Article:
I will skip the technical details and just link Robert Mikhayelyan’s Win32CaptureSample project on GitHub, which is perhaps the best place to ask questions about this new API.

The today’s application takes a snapshot of given monitor, window or process windows (each window separately) similar to original DxgiTakeSnapshot application, and this might be worth a separate post, but at this time I just wanted to mention an quick hack with -Video command line argument.

The hack uses the API along with taking audio currently played and records the audiovisual stream into MP4 file until you stop it with Control+Break.

For example, this way I recorded video below by recording browser window with YouTube playback. I started the app first to quickly identify HWND of interest.

C:\>DxgiTakeWindowSnapshot.exe -Process msedge.exe
DxgiTakeWindowSnapshot.exe 20210717.1-16-g34e6c97 (Release)
HEAD -> video, origin/video
2021-11-20 21:07:46 +0200
Found process 023228 "C:\Program Files (x86)\Microsoft\Edge\Application\msedge.exe"
Found 2 windows for process 023228
Trying to capture window 0x0000000000A608E0, Filatov & Karas - ????? ? ?????? (Live @????????? ) - YouTube - Personal - Microsoft??? Edge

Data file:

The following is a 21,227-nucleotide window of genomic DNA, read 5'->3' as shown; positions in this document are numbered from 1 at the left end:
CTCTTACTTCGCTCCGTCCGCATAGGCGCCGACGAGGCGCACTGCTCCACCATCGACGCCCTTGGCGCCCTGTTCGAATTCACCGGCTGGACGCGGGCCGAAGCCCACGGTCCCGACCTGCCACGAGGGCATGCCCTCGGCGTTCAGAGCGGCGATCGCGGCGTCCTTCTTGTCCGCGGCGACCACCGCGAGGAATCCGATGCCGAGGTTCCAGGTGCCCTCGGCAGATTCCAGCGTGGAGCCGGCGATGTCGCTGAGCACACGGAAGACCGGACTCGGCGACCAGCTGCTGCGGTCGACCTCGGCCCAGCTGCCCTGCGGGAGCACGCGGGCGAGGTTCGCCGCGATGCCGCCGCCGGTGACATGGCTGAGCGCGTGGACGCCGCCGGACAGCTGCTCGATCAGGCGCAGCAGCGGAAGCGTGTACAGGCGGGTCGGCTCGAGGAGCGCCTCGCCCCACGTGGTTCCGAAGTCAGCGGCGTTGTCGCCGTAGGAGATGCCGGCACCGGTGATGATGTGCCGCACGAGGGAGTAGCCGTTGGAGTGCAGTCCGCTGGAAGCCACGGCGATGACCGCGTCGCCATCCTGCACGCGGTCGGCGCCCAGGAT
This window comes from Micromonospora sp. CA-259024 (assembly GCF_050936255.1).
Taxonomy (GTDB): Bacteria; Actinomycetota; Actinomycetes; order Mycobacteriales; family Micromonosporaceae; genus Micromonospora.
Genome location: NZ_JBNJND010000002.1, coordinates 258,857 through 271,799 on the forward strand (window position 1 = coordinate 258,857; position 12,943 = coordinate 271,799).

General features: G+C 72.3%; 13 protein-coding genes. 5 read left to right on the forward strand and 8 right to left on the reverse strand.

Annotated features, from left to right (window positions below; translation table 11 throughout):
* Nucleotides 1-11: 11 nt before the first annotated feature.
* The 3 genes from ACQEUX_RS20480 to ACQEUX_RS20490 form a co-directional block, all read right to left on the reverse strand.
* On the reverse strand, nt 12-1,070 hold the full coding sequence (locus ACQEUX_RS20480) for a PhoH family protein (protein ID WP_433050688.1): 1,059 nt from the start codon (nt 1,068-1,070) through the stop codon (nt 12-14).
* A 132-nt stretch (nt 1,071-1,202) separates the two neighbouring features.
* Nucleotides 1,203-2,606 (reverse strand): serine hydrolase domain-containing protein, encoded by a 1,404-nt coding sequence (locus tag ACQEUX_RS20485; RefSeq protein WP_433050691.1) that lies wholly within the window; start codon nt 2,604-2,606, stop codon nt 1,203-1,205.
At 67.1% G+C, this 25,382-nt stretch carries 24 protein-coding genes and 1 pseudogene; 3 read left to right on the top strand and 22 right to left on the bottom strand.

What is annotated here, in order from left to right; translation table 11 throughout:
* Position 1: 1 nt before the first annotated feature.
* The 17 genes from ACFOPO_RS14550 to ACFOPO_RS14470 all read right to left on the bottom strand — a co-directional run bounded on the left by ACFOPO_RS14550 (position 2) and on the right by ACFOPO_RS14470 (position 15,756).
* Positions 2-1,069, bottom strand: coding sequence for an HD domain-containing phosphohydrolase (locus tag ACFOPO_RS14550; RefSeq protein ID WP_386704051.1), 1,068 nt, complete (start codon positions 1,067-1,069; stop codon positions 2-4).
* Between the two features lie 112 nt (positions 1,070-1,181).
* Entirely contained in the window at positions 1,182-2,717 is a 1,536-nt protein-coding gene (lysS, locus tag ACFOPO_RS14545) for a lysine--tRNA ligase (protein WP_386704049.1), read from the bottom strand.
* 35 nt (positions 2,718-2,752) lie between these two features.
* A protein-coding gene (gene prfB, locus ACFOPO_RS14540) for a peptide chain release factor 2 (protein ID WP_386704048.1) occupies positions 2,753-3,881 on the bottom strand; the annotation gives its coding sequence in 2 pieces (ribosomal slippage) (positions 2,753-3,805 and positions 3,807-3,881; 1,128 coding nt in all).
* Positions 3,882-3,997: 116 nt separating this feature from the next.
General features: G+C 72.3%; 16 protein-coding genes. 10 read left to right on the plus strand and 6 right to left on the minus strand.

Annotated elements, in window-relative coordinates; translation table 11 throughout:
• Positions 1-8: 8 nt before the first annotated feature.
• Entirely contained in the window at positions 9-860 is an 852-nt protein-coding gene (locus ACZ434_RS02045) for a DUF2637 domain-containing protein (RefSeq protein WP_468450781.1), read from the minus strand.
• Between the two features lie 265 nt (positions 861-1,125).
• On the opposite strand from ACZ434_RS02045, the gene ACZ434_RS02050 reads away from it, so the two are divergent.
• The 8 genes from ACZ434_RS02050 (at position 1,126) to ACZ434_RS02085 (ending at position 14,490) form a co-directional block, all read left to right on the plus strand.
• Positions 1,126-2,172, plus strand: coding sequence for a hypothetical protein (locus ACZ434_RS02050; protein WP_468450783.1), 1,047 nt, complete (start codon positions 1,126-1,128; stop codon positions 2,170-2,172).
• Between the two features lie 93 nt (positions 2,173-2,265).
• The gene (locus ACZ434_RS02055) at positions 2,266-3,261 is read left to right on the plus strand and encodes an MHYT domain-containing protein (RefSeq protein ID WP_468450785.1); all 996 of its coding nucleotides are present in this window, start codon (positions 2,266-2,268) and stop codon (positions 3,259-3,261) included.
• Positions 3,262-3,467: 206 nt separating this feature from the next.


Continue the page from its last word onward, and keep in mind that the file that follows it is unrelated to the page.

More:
Trying to capture window 0x00000000016D066E, Filatov & Karas - Don???t Be So Shy (RuSongTV - Turkey) - YouTube and 3 more pages - Personal - Microsoft??? Edge
Found process 013944 "C:\Program Files (x86)\Microsoft\Edge\Application\msedge.exe"
Found 0 windows for process 013944

C:\>DxgiTakeWindowSnapshot.exe -Window 0x0000000000A608E0 -Video
DxgiTakeWindowSnapshot.exe 20210717.1-16-g34e6c97 (Release)
HEAD -> video, origin/video
2021-11-20 21:07:46 +0200
Trying to capture window 0x0000000000A608E0, Filatov & Karas - ????? ? ?????? (Live @????????? ) - YouTube - Personal - Microsoft??? Edge
Stopping: CTRL_C_EVENT

(see next post on why video below is blocked here)

Original content: Filatov & Karas – ????? ? ?????? (Live @????????? )

The application is currently hardcoding produced video as 1920×1080@60 with 10 MBps bitrate, and is subject to certain limitations because of quick and hacky implementation:

  • as mentioned, 1920×1080@60 with 10 MBps video bitrate (& max documented bitrate for stock AAC audio encoder)